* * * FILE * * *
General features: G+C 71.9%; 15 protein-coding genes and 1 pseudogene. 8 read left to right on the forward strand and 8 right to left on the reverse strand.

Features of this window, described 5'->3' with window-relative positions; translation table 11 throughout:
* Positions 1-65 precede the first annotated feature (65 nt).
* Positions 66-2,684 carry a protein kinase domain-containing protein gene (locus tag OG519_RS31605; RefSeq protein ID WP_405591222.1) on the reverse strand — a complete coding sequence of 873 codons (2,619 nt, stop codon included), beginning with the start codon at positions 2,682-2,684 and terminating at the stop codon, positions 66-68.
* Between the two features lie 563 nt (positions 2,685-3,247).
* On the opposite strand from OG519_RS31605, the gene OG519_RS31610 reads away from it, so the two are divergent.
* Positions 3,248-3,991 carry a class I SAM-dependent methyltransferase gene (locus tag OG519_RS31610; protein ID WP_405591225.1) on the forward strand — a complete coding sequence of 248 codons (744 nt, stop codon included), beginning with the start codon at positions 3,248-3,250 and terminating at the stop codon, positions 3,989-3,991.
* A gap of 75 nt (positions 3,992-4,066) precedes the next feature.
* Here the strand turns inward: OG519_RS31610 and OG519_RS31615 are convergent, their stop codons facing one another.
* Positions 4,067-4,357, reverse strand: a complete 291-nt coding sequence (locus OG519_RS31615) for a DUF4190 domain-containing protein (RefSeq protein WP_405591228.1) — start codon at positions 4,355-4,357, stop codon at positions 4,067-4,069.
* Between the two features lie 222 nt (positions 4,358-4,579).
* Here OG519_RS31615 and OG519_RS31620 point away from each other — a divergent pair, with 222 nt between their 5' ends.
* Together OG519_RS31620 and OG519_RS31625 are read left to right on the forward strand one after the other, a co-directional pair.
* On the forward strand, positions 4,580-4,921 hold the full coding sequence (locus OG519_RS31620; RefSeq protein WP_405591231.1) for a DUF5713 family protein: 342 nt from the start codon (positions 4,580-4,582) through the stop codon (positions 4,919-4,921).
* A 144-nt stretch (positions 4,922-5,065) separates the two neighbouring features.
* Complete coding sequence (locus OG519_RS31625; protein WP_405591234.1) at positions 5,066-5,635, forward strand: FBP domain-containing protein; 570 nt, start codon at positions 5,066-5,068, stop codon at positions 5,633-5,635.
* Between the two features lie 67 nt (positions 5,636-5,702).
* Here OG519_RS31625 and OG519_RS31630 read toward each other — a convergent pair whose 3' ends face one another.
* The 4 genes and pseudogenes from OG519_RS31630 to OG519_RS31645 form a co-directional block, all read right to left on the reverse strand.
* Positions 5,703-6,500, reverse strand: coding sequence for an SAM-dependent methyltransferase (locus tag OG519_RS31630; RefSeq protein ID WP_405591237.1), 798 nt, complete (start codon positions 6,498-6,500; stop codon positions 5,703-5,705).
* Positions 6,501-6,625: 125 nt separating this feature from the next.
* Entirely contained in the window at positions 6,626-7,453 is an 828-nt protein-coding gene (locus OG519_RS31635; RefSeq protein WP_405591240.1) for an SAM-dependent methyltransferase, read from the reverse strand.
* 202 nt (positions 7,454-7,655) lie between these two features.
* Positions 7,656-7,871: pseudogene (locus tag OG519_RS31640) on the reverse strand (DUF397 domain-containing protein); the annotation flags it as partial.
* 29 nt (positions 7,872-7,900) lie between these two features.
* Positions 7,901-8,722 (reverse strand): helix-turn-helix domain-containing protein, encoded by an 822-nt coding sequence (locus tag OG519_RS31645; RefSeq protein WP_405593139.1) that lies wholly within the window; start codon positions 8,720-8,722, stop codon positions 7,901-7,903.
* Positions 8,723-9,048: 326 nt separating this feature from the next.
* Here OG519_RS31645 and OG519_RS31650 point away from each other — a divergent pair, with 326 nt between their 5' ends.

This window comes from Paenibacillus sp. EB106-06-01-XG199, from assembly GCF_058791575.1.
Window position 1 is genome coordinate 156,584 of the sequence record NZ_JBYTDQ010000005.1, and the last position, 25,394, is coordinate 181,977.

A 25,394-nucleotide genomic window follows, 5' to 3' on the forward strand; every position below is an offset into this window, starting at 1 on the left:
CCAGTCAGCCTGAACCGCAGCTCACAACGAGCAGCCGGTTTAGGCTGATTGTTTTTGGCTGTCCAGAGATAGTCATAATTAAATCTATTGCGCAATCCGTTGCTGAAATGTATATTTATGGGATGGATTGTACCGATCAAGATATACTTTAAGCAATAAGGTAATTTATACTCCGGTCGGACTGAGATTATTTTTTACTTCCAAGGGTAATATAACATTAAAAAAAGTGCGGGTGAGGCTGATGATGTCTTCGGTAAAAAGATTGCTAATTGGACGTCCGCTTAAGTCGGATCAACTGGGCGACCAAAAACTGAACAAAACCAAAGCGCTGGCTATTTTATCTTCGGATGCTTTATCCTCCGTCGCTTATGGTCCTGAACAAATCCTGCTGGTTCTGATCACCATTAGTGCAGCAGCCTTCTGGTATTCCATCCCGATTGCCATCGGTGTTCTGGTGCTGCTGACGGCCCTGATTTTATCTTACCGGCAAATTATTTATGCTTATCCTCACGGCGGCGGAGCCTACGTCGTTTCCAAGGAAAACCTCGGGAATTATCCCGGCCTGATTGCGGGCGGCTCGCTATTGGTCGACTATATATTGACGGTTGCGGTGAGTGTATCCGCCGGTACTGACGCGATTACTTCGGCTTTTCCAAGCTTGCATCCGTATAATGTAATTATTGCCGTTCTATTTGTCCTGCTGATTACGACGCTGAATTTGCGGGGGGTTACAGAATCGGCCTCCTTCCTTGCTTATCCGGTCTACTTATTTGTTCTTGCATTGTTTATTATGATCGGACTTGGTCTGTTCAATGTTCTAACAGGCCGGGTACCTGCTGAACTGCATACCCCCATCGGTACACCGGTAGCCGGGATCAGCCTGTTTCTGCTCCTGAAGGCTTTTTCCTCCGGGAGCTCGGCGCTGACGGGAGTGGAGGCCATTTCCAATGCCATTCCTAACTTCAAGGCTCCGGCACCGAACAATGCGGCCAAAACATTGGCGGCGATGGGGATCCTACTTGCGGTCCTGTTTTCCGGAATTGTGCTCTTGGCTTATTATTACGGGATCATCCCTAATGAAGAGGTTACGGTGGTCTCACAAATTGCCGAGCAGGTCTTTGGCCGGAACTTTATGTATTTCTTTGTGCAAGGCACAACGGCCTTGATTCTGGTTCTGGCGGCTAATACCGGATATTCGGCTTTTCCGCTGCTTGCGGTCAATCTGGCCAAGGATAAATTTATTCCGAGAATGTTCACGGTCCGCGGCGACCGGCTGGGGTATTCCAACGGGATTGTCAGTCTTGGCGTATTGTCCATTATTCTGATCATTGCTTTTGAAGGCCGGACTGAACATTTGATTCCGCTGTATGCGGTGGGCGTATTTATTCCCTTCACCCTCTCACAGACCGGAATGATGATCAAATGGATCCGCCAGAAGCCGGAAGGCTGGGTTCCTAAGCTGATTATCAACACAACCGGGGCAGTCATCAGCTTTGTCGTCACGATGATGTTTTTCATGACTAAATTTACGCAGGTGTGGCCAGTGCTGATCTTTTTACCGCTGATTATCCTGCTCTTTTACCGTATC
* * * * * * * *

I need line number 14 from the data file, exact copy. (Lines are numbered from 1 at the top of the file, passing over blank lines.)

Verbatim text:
* On the forward strand, positions 4,580-4,921 hold the full coding sequence (locus OG519_RS31620; RefSeq protein WP_405591231.1) for a DUF5713 family protein: 342 nt from the start codon (positions 4,580-4,582) through the stop codon (positions 4,919-4,921).